The Little Prince and the Loss of Wonder

You never know what you’ll come across in the Netflix archives. Thankful for what our friend Alex Sosler (with the help of his wife) found. This thoughtful piece comes from him:

I first stumbled across The Little Prince because my wife chose it among all the movies on Netflix. Like a supportive and loving spouse, I teased her for picking a cartoon to watch. However, about 15 minutes in, I was captivated. 

An adaptation of the French novel by Antoine de Saint-Exupery, the movie The Little Prince follows the story of a little unnamed girl and her mother who micromanages her every second. Every moment is accounted for; a certain time for math, a certain time for science, a limited time for lunch, and maybe she can have time for friends on Thursdays for an hour a year from now. The mother hopes that by providing structure for her daughter, she’ll be able to get into the prestigious “Werth Academy” that will pave the way for a life of maturity and success in the workforce. Without the right schooling and academic preparation, she is doomed to inferior schools, unimportant jobs, and a marginal life. 

A repeated emphasis throughout the movie is to “be essential” and to do “essential” things. Efficiency, skill, and hard work are the primary ingredients to a true, self-made grown up while leisure, play, and wonder are all but forgotten. The need to be essential can also be seen with the successful businessman who captures the stars in the night sky for energy; he gives the stars names and claims ownership of them because he thought of the idea first. For him, the stars have no purpose, beauty, wonder or importance other than to fulfill his misconceived essential desire for production.

One day, an elderly man next door interrupts the mother’s life goals and the little girl’s plans. In a perfect subdivision with pristine yards and modern elegance, his home has overgrown trees, a colorful, dilapidated house, and is an overall eye-sore to the neighborhood. One day a stray, playful airplane propeller (a creation of the elderly man) flies into the little girl’s home as she’s enmeshed in study and sparks a curiosity within her. At first, she’s angry at the disruption as she tries to take care of all the grown-up business for her mom—estimates, repairs, etc. However, the aerial intervention proves to be just the beginning of her beautifully inefficient adventure where, in time, leads to the Little Prince himself. As the movie shows us throughout, “When you see the wonder, you have to obey it.”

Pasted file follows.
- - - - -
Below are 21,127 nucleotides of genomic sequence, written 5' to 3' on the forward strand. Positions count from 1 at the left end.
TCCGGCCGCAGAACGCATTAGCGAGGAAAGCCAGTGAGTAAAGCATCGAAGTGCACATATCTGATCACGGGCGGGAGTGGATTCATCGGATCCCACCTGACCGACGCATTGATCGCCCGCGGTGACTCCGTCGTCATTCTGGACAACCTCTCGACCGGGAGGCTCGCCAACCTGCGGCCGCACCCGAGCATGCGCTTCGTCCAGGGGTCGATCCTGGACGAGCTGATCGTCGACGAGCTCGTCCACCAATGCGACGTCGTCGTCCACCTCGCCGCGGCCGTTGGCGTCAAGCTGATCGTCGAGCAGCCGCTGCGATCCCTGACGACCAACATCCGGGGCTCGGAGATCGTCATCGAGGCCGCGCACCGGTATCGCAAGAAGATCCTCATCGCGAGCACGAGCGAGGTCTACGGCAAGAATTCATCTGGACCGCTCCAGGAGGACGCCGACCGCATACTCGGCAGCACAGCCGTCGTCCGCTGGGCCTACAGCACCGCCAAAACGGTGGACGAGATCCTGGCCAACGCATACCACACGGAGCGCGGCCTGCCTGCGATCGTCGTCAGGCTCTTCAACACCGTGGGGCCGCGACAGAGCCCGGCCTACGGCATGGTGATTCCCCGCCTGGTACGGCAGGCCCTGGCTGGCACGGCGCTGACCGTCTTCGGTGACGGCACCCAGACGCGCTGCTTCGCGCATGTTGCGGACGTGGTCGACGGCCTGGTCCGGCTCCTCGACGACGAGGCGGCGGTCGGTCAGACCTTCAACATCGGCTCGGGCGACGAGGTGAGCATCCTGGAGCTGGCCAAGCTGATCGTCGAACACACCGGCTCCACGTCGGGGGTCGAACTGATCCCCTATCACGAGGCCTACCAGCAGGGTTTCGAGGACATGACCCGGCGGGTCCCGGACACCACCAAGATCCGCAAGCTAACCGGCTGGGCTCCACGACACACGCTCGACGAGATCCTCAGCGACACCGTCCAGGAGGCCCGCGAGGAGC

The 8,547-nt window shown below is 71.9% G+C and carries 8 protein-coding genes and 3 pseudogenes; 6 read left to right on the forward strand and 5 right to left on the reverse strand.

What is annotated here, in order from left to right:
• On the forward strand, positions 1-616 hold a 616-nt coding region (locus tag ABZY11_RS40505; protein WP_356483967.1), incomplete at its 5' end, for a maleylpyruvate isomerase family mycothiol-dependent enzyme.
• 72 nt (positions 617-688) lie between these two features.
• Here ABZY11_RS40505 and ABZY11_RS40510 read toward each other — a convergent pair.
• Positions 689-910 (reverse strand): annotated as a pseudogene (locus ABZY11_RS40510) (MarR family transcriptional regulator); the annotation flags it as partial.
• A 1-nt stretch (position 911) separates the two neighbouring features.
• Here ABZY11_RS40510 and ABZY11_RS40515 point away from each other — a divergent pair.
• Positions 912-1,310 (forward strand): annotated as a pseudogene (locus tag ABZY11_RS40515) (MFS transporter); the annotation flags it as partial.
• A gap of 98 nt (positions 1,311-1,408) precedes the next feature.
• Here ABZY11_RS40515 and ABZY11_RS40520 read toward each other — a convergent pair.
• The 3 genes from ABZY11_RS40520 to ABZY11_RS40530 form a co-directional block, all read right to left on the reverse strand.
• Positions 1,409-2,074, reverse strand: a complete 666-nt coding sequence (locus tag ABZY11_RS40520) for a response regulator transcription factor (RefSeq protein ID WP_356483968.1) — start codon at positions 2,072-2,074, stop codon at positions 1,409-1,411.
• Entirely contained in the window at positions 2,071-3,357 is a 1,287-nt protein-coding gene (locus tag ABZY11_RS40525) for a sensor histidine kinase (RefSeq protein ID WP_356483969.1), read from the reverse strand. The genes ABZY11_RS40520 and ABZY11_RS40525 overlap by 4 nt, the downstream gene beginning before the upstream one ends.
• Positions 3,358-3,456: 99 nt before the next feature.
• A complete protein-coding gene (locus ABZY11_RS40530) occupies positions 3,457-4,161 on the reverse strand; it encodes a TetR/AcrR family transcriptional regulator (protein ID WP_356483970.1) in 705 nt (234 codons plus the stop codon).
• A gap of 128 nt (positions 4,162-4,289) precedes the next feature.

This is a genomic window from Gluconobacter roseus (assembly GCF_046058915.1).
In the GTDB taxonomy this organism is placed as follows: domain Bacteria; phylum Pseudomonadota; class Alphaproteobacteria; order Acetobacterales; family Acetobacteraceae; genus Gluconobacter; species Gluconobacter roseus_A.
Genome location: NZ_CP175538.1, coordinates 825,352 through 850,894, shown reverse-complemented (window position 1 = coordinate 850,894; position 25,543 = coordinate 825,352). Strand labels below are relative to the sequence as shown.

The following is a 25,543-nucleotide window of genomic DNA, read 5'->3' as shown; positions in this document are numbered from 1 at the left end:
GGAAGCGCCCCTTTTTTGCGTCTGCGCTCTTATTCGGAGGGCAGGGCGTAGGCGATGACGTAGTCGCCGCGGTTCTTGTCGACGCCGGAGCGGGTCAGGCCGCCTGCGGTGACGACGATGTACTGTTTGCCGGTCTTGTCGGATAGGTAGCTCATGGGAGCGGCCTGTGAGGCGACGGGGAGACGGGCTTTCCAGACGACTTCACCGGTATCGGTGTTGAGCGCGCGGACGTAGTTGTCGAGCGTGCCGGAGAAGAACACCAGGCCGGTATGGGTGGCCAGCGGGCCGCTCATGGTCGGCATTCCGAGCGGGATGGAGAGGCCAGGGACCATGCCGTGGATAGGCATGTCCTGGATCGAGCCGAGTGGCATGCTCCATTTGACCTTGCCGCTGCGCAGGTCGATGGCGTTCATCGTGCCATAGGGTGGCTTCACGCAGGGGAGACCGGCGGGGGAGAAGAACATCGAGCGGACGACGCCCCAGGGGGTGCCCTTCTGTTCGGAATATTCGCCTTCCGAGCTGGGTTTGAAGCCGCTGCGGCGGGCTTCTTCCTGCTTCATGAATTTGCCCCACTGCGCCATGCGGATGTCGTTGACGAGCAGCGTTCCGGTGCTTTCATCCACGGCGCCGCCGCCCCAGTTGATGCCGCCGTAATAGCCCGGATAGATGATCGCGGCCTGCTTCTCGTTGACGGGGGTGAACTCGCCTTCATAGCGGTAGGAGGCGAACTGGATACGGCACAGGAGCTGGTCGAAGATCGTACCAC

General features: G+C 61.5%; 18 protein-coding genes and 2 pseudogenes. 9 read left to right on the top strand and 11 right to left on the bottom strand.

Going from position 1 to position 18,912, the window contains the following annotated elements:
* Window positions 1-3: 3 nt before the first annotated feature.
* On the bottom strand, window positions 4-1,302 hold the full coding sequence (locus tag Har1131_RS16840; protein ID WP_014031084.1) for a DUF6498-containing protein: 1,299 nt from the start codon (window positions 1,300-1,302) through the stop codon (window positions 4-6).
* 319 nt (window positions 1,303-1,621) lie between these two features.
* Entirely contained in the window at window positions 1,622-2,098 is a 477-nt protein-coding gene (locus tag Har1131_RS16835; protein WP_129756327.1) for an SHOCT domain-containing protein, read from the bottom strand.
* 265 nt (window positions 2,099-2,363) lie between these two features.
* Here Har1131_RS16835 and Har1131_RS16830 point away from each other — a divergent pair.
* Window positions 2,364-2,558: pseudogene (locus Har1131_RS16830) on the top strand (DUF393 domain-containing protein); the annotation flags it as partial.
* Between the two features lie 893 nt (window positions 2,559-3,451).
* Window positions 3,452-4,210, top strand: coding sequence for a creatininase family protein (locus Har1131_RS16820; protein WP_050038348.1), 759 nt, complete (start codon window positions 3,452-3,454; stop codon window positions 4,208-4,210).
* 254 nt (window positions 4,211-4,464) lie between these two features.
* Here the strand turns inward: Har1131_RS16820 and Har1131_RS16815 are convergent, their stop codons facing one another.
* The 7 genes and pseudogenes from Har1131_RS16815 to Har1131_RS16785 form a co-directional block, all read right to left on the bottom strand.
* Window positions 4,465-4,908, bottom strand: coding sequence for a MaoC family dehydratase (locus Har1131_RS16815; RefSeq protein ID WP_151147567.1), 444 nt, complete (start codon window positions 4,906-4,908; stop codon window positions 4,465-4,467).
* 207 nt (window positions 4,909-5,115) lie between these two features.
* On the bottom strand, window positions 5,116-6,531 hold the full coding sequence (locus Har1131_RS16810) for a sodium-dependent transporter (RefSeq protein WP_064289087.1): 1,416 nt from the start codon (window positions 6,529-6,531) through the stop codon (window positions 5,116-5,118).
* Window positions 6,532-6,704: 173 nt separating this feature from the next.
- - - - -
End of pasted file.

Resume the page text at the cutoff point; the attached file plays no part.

In many ways, The Little Prince is a perfect demonstration of our secular age. Success is measured by what is accomplished in the here and now. Wonder is deemed inefficient and heaven forbid, if there even is such a place in this rat race, we are not “essential.” So often, we get caught up with definitions of success as we strain to measure our lives, marriages, careers, and children in the age in which we live.

We so often lose the purpose for which all these essential things exist, and like the grown-ups of the movie, all we can muster is enough energy for the next task or step on the hamster wheel where keeping up is exhausting. We so value progress that we lose a sense of wonder and have removed any sense or avenues of pleasure, leisure, or enchantment from our lives.

But what if instead, our Christian witness took the shape of the elderly neighbor? What if we ruined life plans? Or dismissed the pressure to “keep up with the Joneses” with our houses, yards, belongings, and daily routine? At first thought, this type of thinking is weird. But as I currently reside in Austin, maybe weird isn’t so bad. Maybe our weird can be captivating as we point not to efficiency but to enchantment. Where we could be less rushed and scheduled and hurried so that our ease of life would grant us the ability to pause and truly love our neighbor. This is not to devalue maturity or growth but to take the elderly man’s words to heart “Growing up is not the problem—forgetting is.” It would be a shame to grow-up or progress so much that we forget.

The Little Prince graciously invites us to consider that maybe the Christian’s best witness would be a refrain of remember.

There are many more themes and gospel metaphors to unpack in this little gift of a story, but suffice it to say, The Little Prince helps viewers recapture the wonder; especially type-A’s like myself. Many times, I need to remember “what is essential is invisible to the eye.”

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